Over 200 bankers and farmers gathered here at a huge gala at the weekend where they were brought together to forge links and discuss how they can do business together.
Speaking a t the occasion, Oswald Ryan-Tellis, an expert in the banking industry said: “The banking industry has an important role to play in the country’s ‘Kilimo Kwanza’ initiative.”
He said many banks in Tanzania for some reason have been avoiding dealing with the farmers because most of the latter lack registered property to serve as collateral for loans and the financial industry has not exactly been targeting to reap from agriculture.
Prof Apollonia Kerenge, who is chief consultant with the Arusha-based Eastern and Southern African Management Institute (ESAMI) was the chief guest at the bankers’ gala night and she said it is high time people in the financial industry started to operate beyond their ‘usual cocoon of shiny-paneled banking premises’.
“Bankers can be farmers, or invest in local agricultural initiatives through special programmes, projects and loans granting to farmers,” she said.
Quoting the late Mark Twain, former American novelist who once stated that ‘a banker is a fellow who lends you his umbrella when the sun is shining but immediately wants it back the minute it rains’, she said:
“Bankers have an image of Shylock (from Shakespeare’s Merchants of Venice) and this has been scaring most people to deal or interact with them.”
She pointed out that, the image of people in shiny cars, suits and concealed in sky-scraping steel buildings doesn’t help much in encouraging the farmers to venture anywhere near them.
“At ESAMI we have started special training courses on ‘banking for bankers,’ stated Prof Kerenge, urging the bankers to not only learn to earn honours and certificates but also make differences in society.
Executive Director of Doric Group Africa Peter Morgan, who organised the gala said the event which will be taking place in series, aim to break the wall separating bankers and other organisations, institutions and members of the society and finally form a seamless working network for mutual benefit.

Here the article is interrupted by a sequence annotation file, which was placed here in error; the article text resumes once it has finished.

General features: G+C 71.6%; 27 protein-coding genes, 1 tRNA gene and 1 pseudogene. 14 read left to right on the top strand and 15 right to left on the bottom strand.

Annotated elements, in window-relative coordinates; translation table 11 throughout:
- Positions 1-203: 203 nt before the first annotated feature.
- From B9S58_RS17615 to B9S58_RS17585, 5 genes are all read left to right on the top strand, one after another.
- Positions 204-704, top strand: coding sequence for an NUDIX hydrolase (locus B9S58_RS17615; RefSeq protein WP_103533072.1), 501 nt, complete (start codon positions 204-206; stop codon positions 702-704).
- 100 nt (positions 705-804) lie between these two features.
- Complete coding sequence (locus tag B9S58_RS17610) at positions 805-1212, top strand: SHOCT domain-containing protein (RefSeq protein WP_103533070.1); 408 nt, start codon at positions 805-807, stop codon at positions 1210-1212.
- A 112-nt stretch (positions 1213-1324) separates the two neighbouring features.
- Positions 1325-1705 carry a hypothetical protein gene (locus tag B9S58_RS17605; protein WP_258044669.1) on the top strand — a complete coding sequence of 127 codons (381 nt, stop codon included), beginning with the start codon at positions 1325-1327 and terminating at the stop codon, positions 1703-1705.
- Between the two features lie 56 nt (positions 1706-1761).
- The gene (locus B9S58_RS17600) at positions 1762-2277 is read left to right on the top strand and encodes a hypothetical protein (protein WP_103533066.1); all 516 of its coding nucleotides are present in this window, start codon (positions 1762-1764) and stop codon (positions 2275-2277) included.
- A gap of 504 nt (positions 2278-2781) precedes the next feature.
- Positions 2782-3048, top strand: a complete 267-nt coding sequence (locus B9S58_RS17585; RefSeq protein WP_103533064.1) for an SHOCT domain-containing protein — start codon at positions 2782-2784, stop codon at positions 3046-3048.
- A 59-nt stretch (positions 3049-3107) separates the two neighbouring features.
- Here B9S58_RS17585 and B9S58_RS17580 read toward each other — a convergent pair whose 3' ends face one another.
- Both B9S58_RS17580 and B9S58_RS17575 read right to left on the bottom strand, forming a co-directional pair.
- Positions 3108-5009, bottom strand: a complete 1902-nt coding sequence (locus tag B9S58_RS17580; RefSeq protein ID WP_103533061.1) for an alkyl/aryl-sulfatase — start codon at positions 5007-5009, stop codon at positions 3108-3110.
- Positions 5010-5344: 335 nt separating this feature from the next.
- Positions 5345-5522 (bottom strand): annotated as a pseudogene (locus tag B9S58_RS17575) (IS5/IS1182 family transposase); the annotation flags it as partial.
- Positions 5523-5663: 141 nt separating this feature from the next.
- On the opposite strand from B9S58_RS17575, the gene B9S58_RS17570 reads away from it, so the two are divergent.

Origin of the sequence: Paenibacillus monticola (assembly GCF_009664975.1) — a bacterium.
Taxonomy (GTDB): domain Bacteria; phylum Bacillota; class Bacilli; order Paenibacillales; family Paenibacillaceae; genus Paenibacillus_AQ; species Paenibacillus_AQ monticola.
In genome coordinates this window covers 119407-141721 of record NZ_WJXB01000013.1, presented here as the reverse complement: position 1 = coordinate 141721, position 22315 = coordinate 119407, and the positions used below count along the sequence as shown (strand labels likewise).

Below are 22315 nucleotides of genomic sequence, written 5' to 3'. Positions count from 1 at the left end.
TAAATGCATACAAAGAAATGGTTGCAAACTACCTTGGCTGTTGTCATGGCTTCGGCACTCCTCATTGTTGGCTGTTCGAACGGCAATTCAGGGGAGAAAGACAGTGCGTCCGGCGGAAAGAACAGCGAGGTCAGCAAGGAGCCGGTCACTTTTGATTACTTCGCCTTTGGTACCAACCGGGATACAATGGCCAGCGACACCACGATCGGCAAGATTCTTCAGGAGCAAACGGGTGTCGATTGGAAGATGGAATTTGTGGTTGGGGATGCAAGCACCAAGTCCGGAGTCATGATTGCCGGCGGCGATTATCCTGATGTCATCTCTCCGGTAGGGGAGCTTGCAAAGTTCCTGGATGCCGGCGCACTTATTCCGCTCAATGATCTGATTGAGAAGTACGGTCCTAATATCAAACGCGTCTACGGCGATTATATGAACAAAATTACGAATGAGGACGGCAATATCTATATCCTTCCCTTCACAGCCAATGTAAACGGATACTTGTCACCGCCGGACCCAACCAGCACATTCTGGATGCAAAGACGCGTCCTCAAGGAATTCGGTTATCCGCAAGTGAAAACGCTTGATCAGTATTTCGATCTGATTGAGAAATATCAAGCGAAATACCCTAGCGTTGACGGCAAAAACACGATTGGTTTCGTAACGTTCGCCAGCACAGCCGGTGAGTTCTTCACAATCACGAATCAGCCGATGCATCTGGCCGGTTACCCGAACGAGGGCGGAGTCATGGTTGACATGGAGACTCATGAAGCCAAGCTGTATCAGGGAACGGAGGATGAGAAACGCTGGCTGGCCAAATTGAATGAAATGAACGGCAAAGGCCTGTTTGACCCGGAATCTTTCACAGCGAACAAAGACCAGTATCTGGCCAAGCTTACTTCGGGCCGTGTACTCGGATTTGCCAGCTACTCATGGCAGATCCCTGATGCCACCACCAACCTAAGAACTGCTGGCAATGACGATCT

Robert Odundo, the general manager for Hughes Motors Limited, which sponsored the event said his firm had started extending loaning facilities to local farmers outside the banking system.
“We are agents of various types of motor vehicles including farming machinery such as tractors and have established a special process through which local farmers can acquire equipment and pay for them slowly and at own convenience,” Odundo said.
The Hughes Motors’ boss said they were compelled to by-pass the banking system in extending loans to farmers because many financial sectors in the country did not trust small scale growers.
“But things are changing, we have started to work with the Tanzania Investment Bank through its agricultural financing window to help local farmers acquire quality and new equipment to modernise their operations,” he said.
“We are also ready to work with farmers,” said Goodluck Peter the Customer Service manager with the Standard Chartered Bank, explaining that, bankers do not exactly avoid farmers but the country needed to come up with proper system through which the two parties can work harmoniously.